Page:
Realtors: Majority of metros hit peak levels in 2016
Housing supply hit record lows
The fourth quarter of 2016 saw the best quarterly sales pace of the year, but also pushed housing inventory to record lows, and many markets to home prices with record highs, according to the latest quarterly report from the National Association of Realtors.
Actually, home prices in over half of measured markets either hit or surpassed their previous peak level, according to the report. The median existing single-family home price increased in 89% of measured markets. While 158 of metro areas saw gains from the fourth quarter of 2015, the remaining 20 metros recorded lower home prices than the year before.
“Buyer interest stayed elevated in most areas thanks to mortgage rates under 4% for most of the year and the creation of 1.7 million new jobs edging the job market closer to full employment,” NAR Chief Economist Lawrence Yun said. “At the same time, the inability for supply to catch up with this demand drove prices higher and continued to put a tight affordability squeeze on those trying to reach the market.”
This is more than the third quarter, when 87% of metros reported annual price increases. Also, of the metros that saw price gains, 17% of them were in the double digits, compared to 14% in the third quarter.
“Depressed new and existing inventory conditions led to several of the largest metro areas seeing near or above double-digit appreciation, which has pushed home values to record highs in a slight majority of markets,” Yun said. “The exception for the most part is in the Northeast, where price growth is flatter because of healthier supply conditions.”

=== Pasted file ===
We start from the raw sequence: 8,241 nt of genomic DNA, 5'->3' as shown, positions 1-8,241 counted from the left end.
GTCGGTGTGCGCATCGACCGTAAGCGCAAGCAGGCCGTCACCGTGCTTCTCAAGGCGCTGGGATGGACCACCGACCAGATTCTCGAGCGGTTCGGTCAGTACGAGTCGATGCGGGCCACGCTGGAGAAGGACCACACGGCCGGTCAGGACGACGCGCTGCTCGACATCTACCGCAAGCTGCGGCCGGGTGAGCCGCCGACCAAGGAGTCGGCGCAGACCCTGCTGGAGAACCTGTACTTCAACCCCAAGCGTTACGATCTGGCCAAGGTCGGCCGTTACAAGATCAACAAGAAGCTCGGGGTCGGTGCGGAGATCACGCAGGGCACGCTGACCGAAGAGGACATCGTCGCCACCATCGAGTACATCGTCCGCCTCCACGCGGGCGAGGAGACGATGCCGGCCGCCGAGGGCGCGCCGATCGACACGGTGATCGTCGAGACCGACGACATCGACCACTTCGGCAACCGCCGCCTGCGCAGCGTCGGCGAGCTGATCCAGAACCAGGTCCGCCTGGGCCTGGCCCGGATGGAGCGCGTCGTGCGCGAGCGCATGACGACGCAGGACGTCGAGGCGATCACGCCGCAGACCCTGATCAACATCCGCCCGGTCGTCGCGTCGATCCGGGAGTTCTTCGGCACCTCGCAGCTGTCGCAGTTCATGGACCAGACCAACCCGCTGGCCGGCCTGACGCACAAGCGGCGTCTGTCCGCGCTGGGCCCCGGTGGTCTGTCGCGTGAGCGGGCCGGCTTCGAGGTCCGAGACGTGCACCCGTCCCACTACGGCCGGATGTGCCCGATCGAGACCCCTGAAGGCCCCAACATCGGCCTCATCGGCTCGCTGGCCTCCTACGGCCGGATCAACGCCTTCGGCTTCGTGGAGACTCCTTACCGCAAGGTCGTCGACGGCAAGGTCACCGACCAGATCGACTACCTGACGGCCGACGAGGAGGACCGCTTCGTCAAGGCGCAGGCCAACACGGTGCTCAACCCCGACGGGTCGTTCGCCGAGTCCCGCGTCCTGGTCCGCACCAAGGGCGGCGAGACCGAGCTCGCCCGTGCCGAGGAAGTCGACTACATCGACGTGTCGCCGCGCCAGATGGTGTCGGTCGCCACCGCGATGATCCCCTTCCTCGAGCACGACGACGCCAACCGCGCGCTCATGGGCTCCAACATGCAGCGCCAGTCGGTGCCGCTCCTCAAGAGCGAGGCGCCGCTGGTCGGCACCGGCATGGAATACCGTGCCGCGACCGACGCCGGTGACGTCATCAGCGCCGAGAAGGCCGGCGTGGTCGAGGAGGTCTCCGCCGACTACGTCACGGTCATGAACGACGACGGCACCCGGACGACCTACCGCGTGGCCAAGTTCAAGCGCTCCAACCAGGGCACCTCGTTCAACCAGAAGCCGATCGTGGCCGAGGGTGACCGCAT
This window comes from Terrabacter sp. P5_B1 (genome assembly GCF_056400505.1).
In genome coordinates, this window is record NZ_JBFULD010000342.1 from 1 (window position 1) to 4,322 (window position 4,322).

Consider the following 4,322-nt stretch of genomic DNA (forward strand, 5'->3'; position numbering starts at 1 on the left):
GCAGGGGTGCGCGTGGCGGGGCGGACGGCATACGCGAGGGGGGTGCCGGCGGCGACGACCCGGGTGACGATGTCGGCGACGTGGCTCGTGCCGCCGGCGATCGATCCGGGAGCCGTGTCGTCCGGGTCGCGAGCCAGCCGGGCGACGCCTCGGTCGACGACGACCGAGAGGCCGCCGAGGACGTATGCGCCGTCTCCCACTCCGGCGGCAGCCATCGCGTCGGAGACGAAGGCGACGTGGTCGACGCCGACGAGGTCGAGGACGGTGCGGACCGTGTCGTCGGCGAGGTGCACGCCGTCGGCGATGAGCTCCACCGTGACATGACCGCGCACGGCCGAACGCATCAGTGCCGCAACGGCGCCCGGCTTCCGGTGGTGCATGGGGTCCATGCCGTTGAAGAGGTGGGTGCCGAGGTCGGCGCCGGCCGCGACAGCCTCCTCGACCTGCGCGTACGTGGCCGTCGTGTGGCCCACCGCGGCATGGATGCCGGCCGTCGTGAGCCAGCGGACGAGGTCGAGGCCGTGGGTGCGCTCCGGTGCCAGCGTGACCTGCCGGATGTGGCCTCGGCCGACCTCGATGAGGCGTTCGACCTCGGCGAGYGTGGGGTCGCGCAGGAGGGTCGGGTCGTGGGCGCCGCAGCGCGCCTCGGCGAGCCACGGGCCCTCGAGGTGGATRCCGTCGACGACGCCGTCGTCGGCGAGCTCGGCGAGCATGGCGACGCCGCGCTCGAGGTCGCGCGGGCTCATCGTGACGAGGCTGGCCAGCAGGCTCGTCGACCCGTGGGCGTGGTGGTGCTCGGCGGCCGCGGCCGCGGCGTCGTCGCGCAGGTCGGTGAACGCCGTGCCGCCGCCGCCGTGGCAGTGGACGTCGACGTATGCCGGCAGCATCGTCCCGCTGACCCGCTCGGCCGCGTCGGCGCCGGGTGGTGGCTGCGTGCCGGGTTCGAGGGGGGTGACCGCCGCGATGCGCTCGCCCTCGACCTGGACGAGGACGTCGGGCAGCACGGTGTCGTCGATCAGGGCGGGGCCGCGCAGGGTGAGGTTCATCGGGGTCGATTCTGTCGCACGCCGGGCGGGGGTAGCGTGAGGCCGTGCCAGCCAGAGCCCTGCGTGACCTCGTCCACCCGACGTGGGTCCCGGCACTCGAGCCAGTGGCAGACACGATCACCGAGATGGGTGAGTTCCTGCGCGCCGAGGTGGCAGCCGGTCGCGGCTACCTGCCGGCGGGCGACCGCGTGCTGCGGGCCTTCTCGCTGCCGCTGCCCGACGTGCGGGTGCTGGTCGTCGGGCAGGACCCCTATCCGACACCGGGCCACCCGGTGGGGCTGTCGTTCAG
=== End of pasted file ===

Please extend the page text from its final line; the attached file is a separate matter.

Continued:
The national median existing single-family home price in the fourth quarter was $235,000, which is up 5.7% from the fourth quarter of 2015’s $222,300.
While home prices were reaching new highs, housing inventory was reaching new lows. At the end of the fourth quarter there were 1.65 million existing homes available for sale, a decrease of 6.3% from the 1.76 million homes a year before to the lowest level since NAR began tracking home supply in 1999. The average supply during the fourth quarter was 3.9 months, down from 4.6 months the year before.
“The prospect of higher mortgage rates and more home shoppers in coming months should be enough of an incentive for those serious about buying to start their search now,” NAR President William Brown said.
“There are fewer listings on the market, but also a little less competition than what’s expected this spring,” Brown said. “Buyers may find just the home they’re looking for at a good price and without the possibility of having to outbid others.”